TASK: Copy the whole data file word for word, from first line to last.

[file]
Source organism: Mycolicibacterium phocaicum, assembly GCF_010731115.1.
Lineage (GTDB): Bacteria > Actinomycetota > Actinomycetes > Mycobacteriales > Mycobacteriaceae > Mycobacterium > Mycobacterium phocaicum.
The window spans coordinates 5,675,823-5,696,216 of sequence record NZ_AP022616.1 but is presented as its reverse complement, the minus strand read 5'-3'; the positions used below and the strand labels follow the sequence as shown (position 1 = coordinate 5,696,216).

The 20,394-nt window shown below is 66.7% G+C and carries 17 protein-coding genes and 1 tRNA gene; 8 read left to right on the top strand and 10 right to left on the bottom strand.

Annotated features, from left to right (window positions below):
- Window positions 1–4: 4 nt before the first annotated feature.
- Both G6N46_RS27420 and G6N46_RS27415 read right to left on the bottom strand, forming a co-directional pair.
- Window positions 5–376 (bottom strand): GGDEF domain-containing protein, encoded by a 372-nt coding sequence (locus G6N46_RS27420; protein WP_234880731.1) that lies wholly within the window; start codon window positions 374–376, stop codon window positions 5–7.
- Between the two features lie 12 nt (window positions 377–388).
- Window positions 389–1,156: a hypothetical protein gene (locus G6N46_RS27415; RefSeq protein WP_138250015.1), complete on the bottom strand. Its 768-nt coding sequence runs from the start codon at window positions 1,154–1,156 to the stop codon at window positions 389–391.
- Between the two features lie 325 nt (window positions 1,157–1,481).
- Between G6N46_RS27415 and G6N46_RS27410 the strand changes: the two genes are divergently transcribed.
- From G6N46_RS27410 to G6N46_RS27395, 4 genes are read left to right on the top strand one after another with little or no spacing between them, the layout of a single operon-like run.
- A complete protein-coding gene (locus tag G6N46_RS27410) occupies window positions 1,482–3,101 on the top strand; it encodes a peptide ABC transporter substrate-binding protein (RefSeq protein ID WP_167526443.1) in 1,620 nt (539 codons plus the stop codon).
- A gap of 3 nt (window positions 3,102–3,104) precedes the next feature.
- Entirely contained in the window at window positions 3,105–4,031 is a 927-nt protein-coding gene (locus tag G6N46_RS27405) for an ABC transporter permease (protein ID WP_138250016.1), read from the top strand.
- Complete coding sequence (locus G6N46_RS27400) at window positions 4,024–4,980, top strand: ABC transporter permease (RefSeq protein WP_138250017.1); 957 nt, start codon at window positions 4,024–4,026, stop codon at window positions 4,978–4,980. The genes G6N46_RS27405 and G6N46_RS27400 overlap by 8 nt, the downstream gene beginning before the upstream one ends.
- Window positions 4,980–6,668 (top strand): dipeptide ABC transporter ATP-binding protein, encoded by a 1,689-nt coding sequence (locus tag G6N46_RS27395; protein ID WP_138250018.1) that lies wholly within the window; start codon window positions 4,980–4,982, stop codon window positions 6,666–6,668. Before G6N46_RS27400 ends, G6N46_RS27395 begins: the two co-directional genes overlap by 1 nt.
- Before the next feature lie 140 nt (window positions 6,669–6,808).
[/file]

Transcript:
Source organism: Mycolicibacterium phocaicum, assembly GCF_010731115.1.
Lineage (GTDB): Bacteria > Actinomycetota > Actinomycetes > Mycobacteriales > Mycobacteriaceae > Mycobacterium > Mycobacterium phocaicum.
The window spans coordinates 5,675,823-5,696,216 of sequence record NZ_AP022616.1 but is presented as its reverse complement, the minus strand read 5'-3'; the positions used below and the strand labels follow the sequence as shown (position 1 = coordinate 5,696,216).

The 20,394-nt window shown below is 66.7% G+C and carries 17 protein-coding genes and 1 tRNA gene; 8 read left to right on the top strand and 10 right to left on the bottom strand.

Annotated features, from left to right (window positions below):
- Window positions 1–4: 4 nt before the first annotated feature.
- Both G6N46_RS27420 and G6N46_RS27415 read right to left on the bottom strand, forming a co-directional pair.
- Window positions 5–376 (bottom strand): GGDEF domain-containing protein, encoded by a 372-nt coding sequence (locus G6N46_RS27420; protein WP_234880731.1) that lies wholly within the window; start codon window positions 374–376, stop codon window positions 5–7.
- Between the two features lie 12 nt (window positions 377–388).
- Window positions 389–1,156: a hypothetical protein gene (locus G6N46_RS27415; RefSeq protein WP_138250015.1), complete on the bottom strand. Its 768-nt coding sequence runs from the start codon at window positions 1,154–1,156 to the stop codon at window positions 389–391.
- Between the two features lie 325 nt (window positions 1,157–1,481).
- Between G6N46_RS27415 and G6N46_RS27410 the strand changes: the two genes are divergently transcribed.
- From G6N46_RS27410 to G6N46_RS27395, 4 genes are read left to right on the top strand one after another with little or no spacing between them, the layout of a single operon-like run.
- A complete protein-coding gene (locus tag G6N46_RS27410) occupies window positions 1,482–3,101 on the top strand; it encodes a peptide ABC transporter substrate-binding protein (RefSeq protein ID WP_167526443.1) in 1,620 nt (539 codons plus the stop codon).
- A gap of 3 nt (window positions 3,102–3,104) precedes the next feature.
- Entirely contained in the window at window positions 3,105–4,031 is a 927-nt protein-coding gene (locus tag G6N46_RS27405) for an ABC transporter permease (protein ID WP_138250016.1), read from the top strand.
- Complete coding sequence (locus G6N46_RS27400) at window positions 4,024–4,980, top strand: ABC transporter permease (RefSeq protein WP_138250017.1); 957 nt, start codon at window positions 4,024–4,026, stop codon at window positions 4,978–4,980. The genes G6N46_RS27405 and G6N46_RS27400 overlap by 8 nt, the downstream gene beginning before the upstream one ends.
- Window positions 4,980–6,668 (top strand): dipeptide ABC transporter ATP-binding protein, encoded by a 1,689-nt coding sequence (locus tag G6N46_RS27395; protein ID WP_138250018.1) that lies wholly within the window; start codon window positions 4,980–4,982, stop codon window positions 6,666–6,668. Before G6N46_RS27400 ends, G6N46_RS27395 begins: the two co-directional genes overlap by 1 nt.
- Before the next feature lie 140 nt (window positions 6,669–6,808).